What happens if you do more than your job calls for? On one hand, you might be helping your organization achieve success. But what does it do for you?
Is telecommuting an effective work arrangement? A new review of the existing research makes informed conclusions about telecommuting implications for different work outcomes, including job satisfaction, organizational commitment, stress, performance, wages, withdrawal behavior, and firm-level metrics. So what’s the bottom line? Does telecommuting make life better or worse?
For some jobs, working from home is just not possible. This is especially true if you are an assembly line technician, postal worker, coal miner, or pirate. But in the new economy, many professions require little else but a computer and mouse. This is why telework—or working from home—is all the rage. But does it work? And is it good for employees?
Modern technology allows us to do some pretty amazing things. One of these things includes playing an engaging game of chess with someone on the opposite side of the planet while sitting at your work desk. Yes, technology can be distracting. But what can employers do about it? How can they make sure that employees focus on the work that they are supposed to be doing?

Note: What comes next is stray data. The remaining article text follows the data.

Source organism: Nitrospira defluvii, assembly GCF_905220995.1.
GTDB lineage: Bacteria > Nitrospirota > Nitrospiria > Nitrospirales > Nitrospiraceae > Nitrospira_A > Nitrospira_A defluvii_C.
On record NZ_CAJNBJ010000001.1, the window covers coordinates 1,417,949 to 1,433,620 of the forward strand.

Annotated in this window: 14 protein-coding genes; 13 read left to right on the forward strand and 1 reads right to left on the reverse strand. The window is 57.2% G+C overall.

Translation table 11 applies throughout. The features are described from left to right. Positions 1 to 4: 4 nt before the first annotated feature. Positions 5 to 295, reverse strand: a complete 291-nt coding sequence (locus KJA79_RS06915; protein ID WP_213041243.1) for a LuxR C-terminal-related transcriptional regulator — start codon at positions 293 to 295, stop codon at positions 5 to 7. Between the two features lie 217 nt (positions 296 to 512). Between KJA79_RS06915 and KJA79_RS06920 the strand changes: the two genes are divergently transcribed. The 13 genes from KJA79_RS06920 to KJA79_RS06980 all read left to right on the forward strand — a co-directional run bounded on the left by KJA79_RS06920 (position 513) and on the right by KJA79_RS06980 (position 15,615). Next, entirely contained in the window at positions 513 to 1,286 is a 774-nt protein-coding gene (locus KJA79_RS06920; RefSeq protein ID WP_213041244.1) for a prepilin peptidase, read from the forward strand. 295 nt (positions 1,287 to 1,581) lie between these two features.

Who do you really want answering that important 3am phone call? Probably not your employee. New organizational theory proposes that constant connectedness or working irregular hours can lead to sleep deprivation. While pushing employees extra hard may seem to initially increase organizational performance, it is certainly no long-term winning strategy.
Research shows that smartphone use disrupts the balance between work and home. A new study shows that supervisor and coworker expectations of smartphone use during non-work hours can harmfully affect work-life balance. The study also found that feeling engaged at work may weaken the relationship between smartphone use and work-home interference.
I’ll bet that if you have a job and also have a family, you probably have experienced work-family conflict. Work and family are both demanding and time-consuming, and there simply aren’t always enough hours in the day to satisfy the needs of both. New research shows that this pervasive type of conflict can affect the choices we make while at work, which can lead to career-altering outcomes.
If you work in a typical cubicle and skip washing your hands, it’s gross, and you might give your coworker a cold. When doctors and nurses don’t wash their hands, it could be deadly. How do job demands and work overload influence the rate at which health-care providers maintain required hygiene standards, and what does this mean for your organization?
So much attention has been focused on the ability of women to balance family life with work life, but less attention has been given to how men manage the same obstacle. Men face increased societal pressure to be closely involved with parenting, while simultaneously facing societal pressure to meet the standards of the perfect employee. Can men really do it all? If not, how are modern men managing this tricky situation?